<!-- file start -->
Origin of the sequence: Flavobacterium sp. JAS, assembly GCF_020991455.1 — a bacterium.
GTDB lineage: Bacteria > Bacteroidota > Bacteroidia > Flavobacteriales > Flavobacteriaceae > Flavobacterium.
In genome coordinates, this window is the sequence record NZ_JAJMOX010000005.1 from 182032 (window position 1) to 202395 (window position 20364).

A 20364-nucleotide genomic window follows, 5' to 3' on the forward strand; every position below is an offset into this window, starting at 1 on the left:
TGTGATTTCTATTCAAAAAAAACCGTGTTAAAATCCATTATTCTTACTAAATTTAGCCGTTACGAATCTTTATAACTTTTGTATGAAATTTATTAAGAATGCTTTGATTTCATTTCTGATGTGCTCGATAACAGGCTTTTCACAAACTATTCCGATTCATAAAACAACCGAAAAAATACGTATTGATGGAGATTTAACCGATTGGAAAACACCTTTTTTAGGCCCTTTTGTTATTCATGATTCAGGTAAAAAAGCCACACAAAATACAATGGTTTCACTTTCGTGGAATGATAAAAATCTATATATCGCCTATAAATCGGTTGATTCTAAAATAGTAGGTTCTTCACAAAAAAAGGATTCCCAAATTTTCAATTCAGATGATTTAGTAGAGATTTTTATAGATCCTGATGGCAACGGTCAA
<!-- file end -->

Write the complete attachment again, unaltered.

Origin of the sequence: Flavobacterium sp. JAS, assembly GCF_020991455.1 — a bacterium.
GTDB lineage: Bacteria > Bacteroidota > Bacteroidia > Flavobacteriales > Flavobacteriaceae > Flavobacterium.
In genome coordinates, this window is the sequence record NZ_JAJMOX010000005.1 from 182032 (window position 1) to 202395 (window position 20364).

A 20364-nucleotide genomic window follows, 5' to 3' on the forward strand; every position below is an offset into this window, starting at 1 on the left:
TGTGATTTCTATTCAAAAAAAACCGTGTTAAAATCCATTATTCTTACTAAATTTAGCCGTTACGAATCTTTATAACTTTTGTATGAAATTTATTAAGAATGCTTTGATTTCATTTCTGATGTGCTCGATAACAGGCTTTTCACAAACTATTCCGATTCATAAAACAACCGAAAAAATACGTATTGATGGAGATTTAACCGATTGGAAAACACCTTTTTTAGGCCCTTTTGTTATTCATGATTCAGGTAAAAAAGCCACACAAAATACAATGGTTTCACTTTCGTGGAATGATAAAAATCTATATATCGCCTATAAATCGGTTGATTCTAAAATAGTAGGTTCTTCACAAAAAAAGGATTCCCAAATTTTCAATTCAGATGATTTAGTAGAGATTTTTATAGATCCTGATGGCAACGGTCAA